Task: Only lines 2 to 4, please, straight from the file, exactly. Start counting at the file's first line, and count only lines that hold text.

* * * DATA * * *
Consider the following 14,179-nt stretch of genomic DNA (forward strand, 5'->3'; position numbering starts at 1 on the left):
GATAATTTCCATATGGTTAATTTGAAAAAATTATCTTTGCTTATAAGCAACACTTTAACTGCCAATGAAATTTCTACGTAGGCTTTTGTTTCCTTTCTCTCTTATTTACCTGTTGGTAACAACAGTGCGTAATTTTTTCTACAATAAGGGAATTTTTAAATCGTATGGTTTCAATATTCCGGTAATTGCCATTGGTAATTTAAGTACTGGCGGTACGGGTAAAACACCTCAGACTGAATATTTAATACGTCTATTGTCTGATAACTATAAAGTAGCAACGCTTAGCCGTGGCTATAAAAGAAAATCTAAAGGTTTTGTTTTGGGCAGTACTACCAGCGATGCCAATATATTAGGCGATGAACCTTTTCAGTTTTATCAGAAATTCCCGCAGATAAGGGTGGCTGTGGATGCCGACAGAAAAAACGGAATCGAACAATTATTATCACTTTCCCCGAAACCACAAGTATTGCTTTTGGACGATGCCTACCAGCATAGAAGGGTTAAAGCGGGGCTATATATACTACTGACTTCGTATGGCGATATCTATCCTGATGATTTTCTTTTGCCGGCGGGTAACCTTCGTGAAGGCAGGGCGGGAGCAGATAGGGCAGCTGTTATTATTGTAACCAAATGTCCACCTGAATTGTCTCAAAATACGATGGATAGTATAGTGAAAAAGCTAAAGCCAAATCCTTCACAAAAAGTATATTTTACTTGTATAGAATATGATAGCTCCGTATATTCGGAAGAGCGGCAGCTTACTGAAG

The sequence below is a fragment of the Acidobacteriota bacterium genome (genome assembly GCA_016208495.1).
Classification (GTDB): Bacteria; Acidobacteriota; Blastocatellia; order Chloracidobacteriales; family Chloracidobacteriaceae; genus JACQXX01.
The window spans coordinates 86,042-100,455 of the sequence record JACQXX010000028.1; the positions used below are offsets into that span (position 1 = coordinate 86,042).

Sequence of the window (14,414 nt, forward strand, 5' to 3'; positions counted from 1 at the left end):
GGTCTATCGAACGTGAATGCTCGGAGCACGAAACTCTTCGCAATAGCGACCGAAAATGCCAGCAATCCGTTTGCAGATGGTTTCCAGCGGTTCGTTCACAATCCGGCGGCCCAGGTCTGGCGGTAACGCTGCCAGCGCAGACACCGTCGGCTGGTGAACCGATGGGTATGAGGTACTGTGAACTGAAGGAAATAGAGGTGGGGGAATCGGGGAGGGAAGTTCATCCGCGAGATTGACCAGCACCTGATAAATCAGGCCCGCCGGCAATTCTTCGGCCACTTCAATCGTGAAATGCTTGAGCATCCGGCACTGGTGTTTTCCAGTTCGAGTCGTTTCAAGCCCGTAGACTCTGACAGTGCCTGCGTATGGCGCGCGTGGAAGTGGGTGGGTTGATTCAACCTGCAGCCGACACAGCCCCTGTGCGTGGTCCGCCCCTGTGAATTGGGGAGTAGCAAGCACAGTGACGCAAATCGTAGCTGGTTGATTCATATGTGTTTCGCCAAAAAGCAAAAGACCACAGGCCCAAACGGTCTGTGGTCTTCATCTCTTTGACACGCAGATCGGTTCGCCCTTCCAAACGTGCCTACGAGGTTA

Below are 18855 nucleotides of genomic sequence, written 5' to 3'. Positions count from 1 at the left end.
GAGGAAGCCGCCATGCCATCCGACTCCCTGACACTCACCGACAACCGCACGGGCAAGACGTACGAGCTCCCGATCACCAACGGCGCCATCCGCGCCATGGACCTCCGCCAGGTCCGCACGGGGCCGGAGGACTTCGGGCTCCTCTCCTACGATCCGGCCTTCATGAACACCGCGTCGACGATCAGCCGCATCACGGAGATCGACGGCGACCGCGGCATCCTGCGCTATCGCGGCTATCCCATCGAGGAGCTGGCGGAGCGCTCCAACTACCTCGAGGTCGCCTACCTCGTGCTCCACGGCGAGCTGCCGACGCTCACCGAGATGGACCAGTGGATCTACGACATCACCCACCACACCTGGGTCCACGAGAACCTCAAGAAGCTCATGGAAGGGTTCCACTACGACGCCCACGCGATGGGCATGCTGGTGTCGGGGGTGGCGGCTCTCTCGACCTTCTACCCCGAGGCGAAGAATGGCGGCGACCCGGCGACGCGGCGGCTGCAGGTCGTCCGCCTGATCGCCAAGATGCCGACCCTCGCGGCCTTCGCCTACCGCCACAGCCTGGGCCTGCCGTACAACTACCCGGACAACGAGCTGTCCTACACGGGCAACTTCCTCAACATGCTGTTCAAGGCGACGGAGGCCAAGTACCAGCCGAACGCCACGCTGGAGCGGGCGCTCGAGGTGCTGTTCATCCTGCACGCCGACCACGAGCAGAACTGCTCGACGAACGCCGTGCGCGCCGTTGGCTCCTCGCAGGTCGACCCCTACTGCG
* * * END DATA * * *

GATAATTTCCATATGGTTAATTTGAAAAAATTATCTTTGCTTATAAGCAACACTTTAACTGCCAATGAAATTTCTACGTAGGCTTTTGTTTCCTTTCTCTCTTATTTACCTGTTGGTAACAACAGTGCGTAATTTTTTCTACAATAAGGGAATTTTTAAATCGTATGGTTTCAATATTCCGGTAATTGCCATTGGTAATTTAAGTACTGGCGGTACGGGTAAAACACCTCAGACTGAATATTTAATACGTCTATTGTCTGATAACTATAAAGTAGCAACGCTTAGCCGTGGCTATAAAAGAAAATCTAAAGGTTTTGTTTTGGGCAGTACTACCAGCGATGCCAATATATTAGGCGATGAACCTTTTCAGTTTTATCAGAAATTCCCGCAGATAAGGGTGGCTGTGGATGCCGACAGAAAAAACGGAATCGAACAATTATTATCACTTTCCCCGAAACCACAAGTATTGCTTTTGGACGATGCCTACCAGCATAGAAGGGTTAAAGCGGGGCTATATATACTACTGACTTCGTATGGCGATATCTATCCTGATGATTTTCTTTTGCCGGCGGGTAACCTTCGTGAAGGCAGGGCGGGAGCAGATAGGGCAGCTGTTATTATTGTAACCAAATGTCCACCTGAATTGTCTCAAAATACGATGGATAGTATAGTGAAAAAGCTAAAGCCAAATCCTTCACAAAAAGTATATTTTACTTGTATAGAATATGATAGCTCCGTATATTCGGAAGAGCGGCAGCTTACTGAAG

The sequence below is a fragment of the Acidobacteriota bacterium genome (genome assembly GCA_016208495.1).
Classification (GTDB): Bacteria; Acidobacteriota; Blastocatellia; order Chloracidobacteriales; family Chloracidobacteriaceae; genus JACQXX01.